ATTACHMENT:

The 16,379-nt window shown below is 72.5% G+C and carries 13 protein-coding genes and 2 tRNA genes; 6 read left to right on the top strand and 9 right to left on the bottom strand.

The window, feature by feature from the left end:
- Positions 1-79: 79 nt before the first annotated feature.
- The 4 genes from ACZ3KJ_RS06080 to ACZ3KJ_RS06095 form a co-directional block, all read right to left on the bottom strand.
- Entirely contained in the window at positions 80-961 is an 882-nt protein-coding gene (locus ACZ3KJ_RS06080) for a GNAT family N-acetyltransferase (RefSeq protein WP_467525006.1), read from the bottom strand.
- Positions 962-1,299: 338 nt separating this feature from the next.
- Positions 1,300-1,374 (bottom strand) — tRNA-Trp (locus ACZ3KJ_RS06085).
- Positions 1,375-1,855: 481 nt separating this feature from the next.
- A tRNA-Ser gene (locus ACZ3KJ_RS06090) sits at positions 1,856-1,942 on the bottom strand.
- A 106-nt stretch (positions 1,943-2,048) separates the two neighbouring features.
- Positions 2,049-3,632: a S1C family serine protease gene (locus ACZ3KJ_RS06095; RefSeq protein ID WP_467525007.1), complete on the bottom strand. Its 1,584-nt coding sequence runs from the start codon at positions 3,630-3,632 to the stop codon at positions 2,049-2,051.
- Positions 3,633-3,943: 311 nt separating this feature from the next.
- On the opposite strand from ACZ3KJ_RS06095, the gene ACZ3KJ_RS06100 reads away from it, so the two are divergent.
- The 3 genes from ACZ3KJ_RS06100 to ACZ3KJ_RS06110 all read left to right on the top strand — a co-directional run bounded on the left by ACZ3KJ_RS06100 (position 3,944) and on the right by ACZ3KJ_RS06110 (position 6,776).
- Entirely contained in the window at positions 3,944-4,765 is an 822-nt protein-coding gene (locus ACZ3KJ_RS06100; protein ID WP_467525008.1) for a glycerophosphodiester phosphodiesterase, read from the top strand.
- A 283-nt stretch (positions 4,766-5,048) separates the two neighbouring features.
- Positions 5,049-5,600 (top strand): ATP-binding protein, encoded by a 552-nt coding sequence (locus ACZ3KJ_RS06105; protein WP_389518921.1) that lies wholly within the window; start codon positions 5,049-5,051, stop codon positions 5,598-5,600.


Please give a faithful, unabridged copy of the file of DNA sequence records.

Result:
The 16,379-nt window shown below is 72.5% G+C and carries 13 protein-coding genes and 2 tRNA genes; 6 read left to right on the top strand and 9 right to left on the bottom strand.

The window, feature by feature from the left end:
- Positions 1-79: 79 nt before the first annotated feature.
- The 4 genes from ACZ3KJ_RS06080 to ACZ3KJ_RS06095 form a co-directional block, all read right to left on the bottom strand.
- Entirely contained in the window at positions 80-961 is an 882-nt protein-coding gene (locus ACZ3KJ_RS06080) for a GNAT family N-acetyltransferase (RefSeq protein WP_467525006.1), read from the bottom strand.
- Positions 962-1,299: 338 nt separating this feature from the next.
- Positions 1,300-1,374 (bottom strand) — tRNA-Trp (locus ACZ3KJ_RS06085).
- Positions 1,375-1,855: 481 nt separating this feature from the next.
- A tRNA-Ser gene (locus ACZ3KJ_RS06090) sits at positions 1,856-1,942 on the bottom strand.
- A 106-nt stretch (positions 1,943-2,048) separates the two neighbouring features.
- Positions 2,049-3,632: a S1C family serine protease gene (locus ACZ3KJ_RS06095; RefSeq protein ID WP_467525007.1), complete on the bottom strand. Its 1,584-nt coding sequence runs from the start codon at positions 3,630-3,632 to the stop codon at positions 2,049-2,051.
- Positions 3,633-3,943: 311 nt separating this feature from the next.
- On the opposite strand from ACZ3KJ_RS06095, the gene ACZ3KJ_RS06100 reads away from it, so the two are divergent.
- The 3 genes from ACZ3KJ_RS06100 to ACZ3KJ_RS06110 all read left to right on the top strand — a co-directional run bounded on the left by ACZ3KJ_RS06100 (position 3,944) and on the right by ACZ3KJ_RS06110 (position 6,776).
- Entirely contained in the window at positions 3,944-4,765 is an 822-nt protein-coding gene (locus ACZ3KJ_RS06100; protein ID WP_467525008.1) for a glycerophosphodiester phosphodiesterase, read from the top strand.
- A 283-nt stretch (positions 4,766-5,048) separates the two neighbouring features.
- Positions 5,049-5,600 (top strand): ATP-binding protein, encoded by a 552-nt coding sequence (locus ACZ3KJ_RS06105; protein WP_389518921.1) that lies wholly within the window; start codon positions 5,049-5,051, stop codon positions 5,598-5,600.